Recent studies have revealed that 75% of students, at some point during their academic year, have recalled a sense of ‘overwhelming anxiety’. A large majority of this stress stems from pressure to get top grades and perform to the peak of their ability, while also searching for jobs, remaining social, being involved in university life. The constant pressure students face, dictating how their higher education experience should be, can negatively impact both their study enjoyment and well-being.
As part of a masters research project, at the University of Edinburgh, students across the UK and Ireland are needed to take part in a survey surrounding their study experience and their well-being in higher education.
This is the first study in Ireland and the UK, to the researcher’s knowledge, to examine the role of various aspects within academic experience on student’s well-being. It would be greatly appreciated if students could spare 5–10 minutes to take the survey.
The research project aims to identify where students derive their motivation from. The pressures of both intrinsic and extrinsic, and identifying which ones impact how their college experience plays out. People mainly motivated extrinsically may emphasise external attributes in their life, family values, striving from good jobs and salaries. Whereas people high in intrinsic motivation might find their studies stimulating and eye-opening and they flourish in work and in life. Both play an equally integral part in the academic and well-being development of student in higher education.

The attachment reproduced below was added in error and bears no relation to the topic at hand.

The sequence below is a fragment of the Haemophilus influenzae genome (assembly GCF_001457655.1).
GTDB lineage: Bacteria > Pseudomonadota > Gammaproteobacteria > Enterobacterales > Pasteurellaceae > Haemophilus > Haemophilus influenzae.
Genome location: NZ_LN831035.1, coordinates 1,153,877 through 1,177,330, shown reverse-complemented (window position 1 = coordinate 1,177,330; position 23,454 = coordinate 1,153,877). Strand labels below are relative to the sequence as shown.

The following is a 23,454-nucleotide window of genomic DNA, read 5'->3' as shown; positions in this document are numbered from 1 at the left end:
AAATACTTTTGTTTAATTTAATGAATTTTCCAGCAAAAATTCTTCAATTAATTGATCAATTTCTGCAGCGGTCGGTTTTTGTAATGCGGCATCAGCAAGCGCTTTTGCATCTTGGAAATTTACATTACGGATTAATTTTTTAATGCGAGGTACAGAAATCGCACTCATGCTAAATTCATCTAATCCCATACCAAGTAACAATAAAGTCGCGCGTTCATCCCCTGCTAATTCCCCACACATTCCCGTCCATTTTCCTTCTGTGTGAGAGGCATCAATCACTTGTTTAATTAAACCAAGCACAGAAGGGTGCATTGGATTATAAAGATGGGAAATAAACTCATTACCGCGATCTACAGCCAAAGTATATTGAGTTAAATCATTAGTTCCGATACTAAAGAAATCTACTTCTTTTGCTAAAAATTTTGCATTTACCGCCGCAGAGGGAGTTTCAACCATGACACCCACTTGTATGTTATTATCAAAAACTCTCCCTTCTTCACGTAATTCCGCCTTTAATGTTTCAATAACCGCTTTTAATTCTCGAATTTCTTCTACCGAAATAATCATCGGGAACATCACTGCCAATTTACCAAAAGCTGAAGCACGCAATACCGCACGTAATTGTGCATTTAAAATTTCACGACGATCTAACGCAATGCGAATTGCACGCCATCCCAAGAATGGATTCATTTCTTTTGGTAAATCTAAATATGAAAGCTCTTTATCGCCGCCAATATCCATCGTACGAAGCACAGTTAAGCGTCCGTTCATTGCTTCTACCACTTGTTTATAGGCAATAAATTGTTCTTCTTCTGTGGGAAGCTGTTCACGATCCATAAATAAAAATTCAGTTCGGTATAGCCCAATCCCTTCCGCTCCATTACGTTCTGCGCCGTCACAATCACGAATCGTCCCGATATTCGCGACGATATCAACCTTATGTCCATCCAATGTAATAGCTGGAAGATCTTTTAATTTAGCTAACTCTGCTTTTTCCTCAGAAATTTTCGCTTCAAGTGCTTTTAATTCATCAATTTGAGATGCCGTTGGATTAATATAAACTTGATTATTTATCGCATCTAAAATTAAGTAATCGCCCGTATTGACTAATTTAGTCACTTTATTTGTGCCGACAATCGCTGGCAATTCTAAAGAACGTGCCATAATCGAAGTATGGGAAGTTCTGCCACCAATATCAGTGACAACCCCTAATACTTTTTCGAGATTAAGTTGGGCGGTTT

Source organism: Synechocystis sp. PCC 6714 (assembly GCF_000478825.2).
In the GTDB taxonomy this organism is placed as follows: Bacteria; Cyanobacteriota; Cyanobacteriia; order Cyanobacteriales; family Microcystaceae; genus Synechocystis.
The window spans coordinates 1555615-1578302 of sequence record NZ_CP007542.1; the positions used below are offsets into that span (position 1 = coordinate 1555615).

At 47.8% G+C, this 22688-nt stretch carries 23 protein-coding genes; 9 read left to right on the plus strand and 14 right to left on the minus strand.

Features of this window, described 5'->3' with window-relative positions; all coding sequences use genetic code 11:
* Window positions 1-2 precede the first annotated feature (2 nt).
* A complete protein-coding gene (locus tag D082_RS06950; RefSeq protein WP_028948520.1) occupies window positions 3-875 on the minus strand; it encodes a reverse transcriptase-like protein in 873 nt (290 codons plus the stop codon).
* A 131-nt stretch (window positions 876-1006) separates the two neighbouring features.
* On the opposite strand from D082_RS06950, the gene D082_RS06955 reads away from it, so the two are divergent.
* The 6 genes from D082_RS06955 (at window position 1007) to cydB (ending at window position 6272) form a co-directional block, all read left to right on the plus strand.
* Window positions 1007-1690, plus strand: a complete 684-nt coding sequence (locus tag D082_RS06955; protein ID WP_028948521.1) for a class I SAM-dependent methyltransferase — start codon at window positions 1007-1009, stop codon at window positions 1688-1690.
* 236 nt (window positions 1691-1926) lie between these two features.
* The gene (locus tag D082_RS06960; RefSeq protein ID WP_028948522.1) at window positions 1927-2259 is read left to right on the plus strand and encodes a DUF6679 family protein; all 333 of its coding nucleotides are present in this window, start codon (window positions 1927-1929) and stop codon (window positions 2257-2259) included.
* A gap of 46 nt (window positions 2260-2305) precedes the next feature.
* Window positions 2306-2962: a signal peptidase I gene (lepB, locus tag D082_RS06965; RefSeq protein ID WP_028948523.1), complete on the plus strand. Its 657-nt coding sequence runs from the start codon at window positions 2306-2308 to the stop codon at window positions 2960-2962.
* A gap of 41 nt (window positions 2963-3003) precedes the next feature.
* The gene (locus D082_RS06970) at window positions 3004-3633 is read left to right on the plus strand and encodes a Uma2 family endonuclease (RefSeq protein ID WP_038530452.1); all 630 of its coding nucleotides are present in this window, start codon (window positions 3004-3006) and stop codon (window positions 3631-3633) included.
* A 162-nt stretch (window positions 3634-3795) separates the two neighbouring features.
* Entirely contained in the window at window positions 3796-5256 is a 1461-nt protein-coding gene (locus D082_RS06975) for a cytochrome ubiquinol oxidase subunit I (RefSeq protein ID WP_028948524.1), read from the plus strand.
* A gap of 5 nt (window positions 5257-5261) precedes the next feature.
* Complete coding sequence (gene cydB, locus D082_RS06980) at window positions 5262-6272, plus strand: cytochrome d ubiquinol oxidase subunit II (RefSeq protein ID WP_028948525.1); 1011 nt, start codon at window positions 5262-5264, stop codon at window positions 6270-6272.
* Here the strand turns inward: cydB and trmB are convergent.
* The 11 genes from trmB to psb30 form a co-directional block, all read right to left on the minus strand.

This research project strives to identify how flourishing, a concept central to positive psychology, is accomplished by students. Finding flourishing in what you enjoy helps with fulfilment for a more purposeful life. We aim with our research to conduct and produce a research project that will help highlight where students may feel they are struggling in their higher education experience. But also, to generate research that will inform institutions and universities across Ireland and the UK to become more aware of how students are feeling in terms of their well-being and their connectedness to their education. Education is an integral part of a young person’s life. We hope to both inform and make changes, where changes may be necessary, to benefit more students across the countries.
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